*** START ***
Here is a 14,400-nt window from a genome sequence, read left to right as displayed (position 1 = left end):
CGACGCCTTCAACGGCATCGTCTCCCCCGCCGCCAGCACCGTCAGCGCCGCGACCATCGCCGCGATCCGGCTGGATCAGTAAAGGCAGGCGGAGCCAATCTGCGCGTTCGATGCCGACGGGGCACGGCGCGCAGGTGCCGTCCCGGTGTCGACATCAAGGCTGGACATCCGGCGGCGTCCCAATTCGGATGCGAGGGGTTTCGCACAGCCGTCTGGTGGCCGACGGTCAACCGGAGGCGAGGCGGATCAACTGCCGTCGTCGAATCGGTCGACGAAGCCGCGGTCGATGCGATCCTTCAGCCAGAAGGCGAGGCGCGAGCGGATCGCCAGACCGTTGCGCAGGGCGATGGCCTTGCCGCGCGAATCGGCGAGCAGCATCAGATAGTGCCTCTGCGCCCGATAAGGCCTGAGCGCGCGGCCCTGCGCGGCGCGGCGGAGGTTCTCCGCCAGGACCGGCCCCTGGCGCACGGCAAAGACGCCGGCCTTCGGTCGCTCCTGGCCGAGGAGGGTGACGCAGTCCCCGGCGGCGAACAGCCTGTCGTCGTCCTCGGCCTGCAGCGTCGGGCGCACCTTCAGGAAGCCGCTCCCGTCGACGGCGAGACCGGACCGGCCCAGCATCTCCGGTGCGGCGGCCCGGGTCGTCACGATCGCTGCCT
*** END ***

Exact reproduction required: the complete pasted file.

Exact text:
Here is a 14,400-nt window from a genome sequence, read left to right as displayed (position 1 = left end):
CGACGCCTTCAACGGCATCGTCTCCCCCGCCGCCAGCACCGTCAGCGCCGCGACCATCGCCGCGATCCGGCTGGATCAGTAAAGGCAGGCGGAGCCAATCTGCGCGTTCGATGCCGACGGGGCACGGCGCGCAGGTGCCGTCCCGGTGTCGACATCAAGGCTGGACATCCGGCGGCGTCCCAATTCGGATGCGAGGGGTTTCGCACAGCCGTCTGGTGGCCGACGGTCAACCGGAGGCGAGGCGGATCAACTGCCGTCGTCGAATCGGTCGACGAAGCCGCGGTCGATGCGATCCTTCAGCCAGAAGGCGAGGCGCGAGCGGATCGCCAGACCGTTGCGCAGGGCGATGGCCTTGCCGCGCGAATCGGCGAGCAGCATCAGATAGTGCCTCTGCGCCCGATAAGGCCTGAGCGCGCGGCCCTGCGCGGCGCGGCGGAGGTTCTCCGCCAGGACCGGCCCCTGGCGCACGGCAAAGACGCCGGCCTTCGGTCGCTCCTGGCCGAGGAGGGTGACGCAGTCCCCGGCGGCGAACAGCCTGTCGTCGTCCTCGGCCTGCAGCGTCGGGCGCACCTTCAGGAAGCCGCTCCCGTCGACGGCGAGACCGGACCGGCCCAGCATCTCCGGTGCGGCGGCCCGGGTCGTCACGATCGCTGCCT